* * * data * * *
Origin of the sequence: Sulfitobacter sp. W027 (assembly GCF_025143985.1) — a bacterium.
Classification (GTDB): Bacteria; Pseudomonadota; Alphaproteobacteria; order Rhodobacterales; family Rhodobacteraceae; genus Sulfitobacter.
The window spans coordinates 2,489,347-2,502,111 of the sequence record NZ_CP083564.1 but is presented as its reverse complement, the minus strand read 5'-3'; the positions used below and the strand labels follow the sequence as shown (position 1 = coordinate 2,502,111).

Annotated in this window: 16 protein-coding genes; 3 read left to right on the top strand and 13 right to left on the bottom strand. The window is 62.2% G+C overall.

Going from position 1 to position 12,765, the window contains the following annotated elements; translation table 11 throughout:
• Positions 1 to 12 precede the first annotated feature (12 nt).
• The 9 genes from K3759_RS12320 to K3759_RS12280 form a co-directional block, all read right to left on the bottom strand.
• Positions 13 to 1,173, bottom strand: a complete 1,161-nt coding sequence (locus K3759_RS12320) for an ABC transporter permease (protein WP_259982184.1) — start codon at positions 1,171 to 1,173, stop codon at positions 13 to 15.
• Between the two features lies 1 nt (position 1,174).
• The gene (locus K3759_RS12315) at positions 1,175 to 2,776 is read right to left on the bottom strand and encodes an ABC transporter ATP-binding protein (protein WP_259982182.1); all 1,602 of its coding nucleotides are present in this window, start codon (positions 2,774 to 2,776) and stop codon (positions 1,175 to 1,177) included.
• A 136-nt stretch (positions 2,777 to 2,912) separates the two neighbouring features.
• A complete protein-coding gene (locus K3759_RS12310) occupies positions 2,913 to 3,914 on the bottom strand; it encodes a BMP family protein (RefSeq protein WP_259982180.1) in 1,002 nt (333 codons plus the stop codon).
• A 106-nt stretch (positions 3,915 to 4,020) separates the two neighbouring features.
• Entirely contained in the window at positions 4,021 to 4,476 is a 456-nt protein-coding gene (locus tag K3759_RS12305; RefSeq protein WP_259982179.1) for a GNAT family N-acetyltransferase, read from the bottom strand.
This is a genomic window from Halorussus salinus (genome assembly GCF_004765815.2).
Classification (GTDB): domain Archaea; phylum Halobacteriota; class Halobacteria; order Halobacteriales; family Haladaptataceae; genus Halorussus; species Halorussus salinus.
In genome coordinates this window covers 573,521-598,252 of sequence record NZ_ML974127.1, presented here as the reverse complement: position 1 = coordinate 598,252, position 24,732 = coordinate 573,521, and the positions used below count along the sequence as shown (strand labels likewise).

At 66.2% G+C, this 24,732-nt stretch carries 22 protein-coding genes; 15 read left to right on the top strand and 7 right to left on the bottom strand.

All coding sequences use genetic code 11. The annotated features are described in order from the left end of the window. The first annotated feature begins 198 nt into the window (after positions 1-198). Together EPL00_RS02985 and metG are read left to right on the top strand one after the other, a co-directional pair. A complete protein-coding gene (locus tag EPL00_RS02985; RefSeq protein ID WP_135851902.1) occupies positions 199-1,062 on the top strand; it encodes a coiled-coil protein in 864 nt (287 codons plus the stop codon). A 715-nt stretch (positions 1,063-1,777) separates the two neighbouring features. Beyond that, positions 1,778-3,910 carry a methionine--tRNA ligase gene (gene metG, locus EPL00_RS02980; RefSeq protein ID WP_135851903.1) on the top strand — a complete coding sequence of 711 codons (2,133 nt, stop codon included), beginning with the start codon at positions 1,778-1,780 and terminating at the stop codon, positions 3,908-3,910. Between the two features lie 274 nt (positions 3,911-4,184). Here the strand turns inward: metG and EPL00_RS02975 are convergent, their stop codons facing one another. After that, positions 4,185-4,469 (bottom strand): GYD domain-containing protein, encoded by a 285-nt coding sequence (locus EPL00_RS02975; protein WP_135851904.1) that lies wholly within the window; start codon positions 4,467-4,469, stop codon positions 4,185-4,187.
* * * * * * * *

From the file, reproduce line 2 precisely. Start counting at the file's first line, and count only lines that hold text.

Classification (GTDB): Bacteria; Pseudomonadota; Alphaproteobacteria; order Rhodobacterales; family Rhodobacteraceae; genus Sulfitobacter.